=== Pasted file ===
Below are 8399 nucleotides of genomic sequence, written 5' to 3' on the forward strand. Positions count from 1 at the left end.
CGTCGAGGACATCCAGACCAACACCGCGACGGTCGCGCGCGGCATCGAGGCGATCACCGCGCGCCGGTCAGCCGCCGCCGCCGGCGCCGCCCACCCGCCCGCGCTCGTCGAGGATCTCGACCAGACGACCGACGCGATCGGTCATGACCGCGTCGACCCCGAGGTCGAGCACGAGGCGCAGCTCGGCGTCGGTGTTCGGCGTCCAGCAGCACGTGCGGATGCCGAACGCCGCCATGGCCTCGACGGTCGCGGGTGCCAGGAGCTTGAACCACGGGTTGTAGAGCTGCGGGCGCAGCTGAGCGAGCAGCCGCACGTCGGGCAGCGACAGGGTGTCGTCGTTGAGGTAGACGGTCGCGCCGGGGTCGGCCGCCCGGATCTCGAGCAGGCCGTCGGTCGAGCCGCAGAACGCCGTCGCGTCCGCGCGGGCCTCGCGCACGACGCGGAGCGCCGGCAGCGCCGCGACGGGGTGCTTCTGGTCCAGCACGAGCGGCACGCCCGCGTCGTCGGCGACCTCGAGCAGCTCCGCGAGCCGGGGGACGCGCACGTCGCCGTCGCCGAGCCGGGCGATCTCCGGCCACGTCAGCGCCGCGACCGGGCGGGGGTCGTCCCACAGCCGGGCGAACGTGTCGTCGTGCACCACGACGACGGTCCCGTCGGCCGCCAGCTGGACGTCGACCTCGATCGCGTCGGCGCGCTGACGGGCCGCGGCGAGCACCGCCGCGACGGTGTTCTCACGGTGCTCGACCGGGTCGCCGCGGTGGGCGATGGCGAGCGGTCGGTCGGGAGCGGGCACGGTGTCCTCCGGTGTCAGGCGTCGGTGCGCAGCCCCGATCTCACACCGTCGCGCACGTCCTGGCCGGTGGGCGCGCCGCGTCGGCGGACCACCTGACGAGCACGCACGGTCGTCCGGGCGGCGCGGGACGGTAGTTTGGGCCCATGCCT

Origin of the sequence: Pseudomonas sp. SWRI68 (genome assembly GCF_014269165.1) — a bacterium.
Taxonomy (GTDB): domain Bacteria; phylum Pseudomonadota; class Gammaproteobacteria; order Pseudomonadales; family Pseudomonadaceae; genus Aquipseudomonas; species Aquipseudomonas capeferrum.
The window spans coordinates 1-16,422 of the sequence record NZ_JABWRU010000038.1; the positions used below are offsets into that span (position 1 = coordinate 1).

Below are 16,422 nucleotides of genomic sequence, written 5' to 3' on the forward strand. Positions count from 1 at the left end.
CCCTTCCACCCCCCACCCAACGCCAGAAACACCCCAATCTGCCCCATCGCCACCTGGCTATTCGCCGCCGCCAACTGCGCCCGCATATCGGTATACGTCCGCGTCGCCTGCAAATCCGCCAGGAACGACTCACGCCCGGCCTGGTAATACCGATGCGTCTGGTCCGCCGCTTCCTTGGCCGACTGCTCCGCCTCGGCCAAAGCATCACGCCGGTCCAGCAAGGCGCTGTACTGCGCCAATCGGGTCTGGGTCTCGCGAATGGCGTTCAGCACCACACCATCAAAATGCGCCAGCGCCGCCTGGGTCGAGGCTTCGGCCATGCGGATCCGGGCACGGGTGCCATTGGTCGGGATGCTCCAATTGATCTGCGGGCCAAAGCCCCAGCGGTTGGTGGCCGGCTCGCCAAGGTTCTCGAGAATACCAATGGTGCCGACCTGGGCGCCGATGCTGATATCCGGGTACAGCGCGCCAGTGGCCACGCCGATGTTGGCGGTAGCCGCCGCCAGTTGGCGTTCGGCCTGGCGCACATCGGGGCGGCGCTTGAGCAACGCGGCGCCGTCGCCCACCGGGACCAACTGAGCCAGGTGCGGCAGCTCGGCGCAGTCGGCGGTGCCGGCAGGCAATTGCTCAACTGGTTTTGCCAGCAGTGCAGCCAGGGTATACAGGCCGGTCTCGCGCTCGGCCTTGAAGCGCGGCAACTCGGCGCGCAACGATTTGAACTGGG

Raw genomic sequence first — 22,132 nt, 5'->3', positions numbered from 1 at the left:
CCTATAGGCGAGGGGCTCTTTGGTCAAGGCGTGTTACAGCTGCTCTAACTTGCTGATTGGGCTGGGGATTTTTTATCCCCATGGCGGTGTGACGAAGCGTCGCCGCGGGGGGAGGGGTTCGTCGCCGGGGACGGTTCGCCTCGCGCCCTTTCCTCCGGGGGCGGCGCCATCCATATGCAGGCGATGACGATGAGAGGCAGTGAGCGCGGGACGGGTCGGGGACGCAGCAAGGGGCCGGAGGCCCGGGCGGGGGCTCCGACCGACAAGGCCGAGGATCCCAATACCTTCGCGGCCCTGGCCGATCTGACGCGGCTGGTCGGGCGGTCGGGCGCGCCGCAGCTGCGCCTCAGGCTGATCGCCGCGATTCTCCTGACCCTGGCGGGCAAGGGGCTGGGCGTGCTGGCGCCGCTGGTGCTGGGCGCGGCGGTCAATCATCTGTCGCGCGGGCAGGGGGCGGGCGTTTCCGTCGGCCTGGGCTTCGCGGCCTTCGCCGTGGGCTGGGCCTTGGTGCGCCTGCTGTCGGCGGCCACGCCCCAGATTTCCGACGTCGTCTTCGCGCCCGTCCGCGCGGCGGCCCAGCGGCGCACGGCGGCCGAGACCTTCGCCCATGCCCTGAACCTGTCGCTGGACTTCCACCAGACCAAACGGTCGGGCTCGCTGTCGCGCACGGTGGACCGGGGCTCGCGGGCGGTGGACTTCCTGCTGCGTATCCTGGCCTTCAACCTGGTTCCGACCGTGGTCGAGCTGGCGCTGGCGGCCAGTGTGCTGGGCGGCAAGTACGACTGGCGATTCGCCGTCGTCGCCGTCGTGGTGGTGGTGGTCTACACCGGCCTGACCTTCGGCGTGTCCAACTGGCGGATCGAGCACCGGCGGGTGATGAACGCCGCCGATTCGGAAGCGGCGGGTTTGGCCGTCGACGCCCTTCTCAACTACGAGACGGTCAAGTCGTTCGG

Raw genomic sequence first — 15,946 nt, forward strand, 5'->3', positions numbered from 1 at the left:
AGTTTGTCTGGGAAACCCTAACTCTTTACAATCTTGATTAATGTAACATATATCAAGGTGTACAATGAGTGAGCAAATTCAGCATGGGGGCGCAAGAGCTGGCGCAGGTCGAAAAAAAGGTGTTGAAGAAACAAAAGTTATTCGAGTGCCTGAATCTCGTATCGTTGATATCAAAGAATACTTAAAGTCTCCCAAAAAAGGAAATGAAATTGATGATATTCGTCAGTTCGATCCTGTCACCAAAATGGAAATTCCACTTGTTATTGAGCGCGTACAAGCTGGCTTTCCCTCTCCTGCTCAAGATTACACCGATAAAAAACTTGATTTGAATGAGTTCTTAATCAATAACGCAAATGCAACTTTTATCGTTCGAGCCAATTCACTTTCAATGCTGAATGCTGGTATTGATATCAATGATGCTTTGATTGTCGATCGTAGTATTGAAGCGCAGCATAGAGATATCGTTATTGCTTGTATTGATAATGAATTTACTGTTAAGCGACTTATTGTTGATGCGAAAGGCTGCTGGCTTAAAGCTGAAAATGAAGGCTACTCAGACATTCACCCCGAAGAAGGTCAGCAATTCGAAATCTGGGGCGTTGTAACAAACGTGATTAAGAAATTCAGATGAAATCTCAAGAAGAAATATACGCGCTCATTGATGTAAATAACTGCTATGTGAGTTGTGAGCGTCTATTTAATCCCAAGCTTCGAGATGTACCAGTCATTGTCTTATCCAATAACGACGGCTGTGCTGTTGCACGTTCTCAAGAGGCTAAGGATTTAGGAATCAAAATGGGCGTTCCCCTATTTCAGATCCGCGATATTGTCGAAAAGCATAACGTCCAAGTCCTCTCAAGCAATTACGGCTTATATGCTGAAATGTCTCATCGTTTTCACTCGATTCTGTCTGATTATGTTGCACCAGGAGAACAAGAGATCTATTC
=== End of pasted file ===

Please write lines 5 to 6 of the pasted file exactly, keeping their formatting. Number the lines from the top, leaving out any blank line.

The window spans coordinates 1-16,422 of the sequence record NZ_JABWRU010000038.1; the positions used below are offsets into that span (position 1 = coordinate 1).

Below are 16,422 nucleotides of genomic sequence, written 5' to 3' on the forward strand. Positions count from 1 at the left end.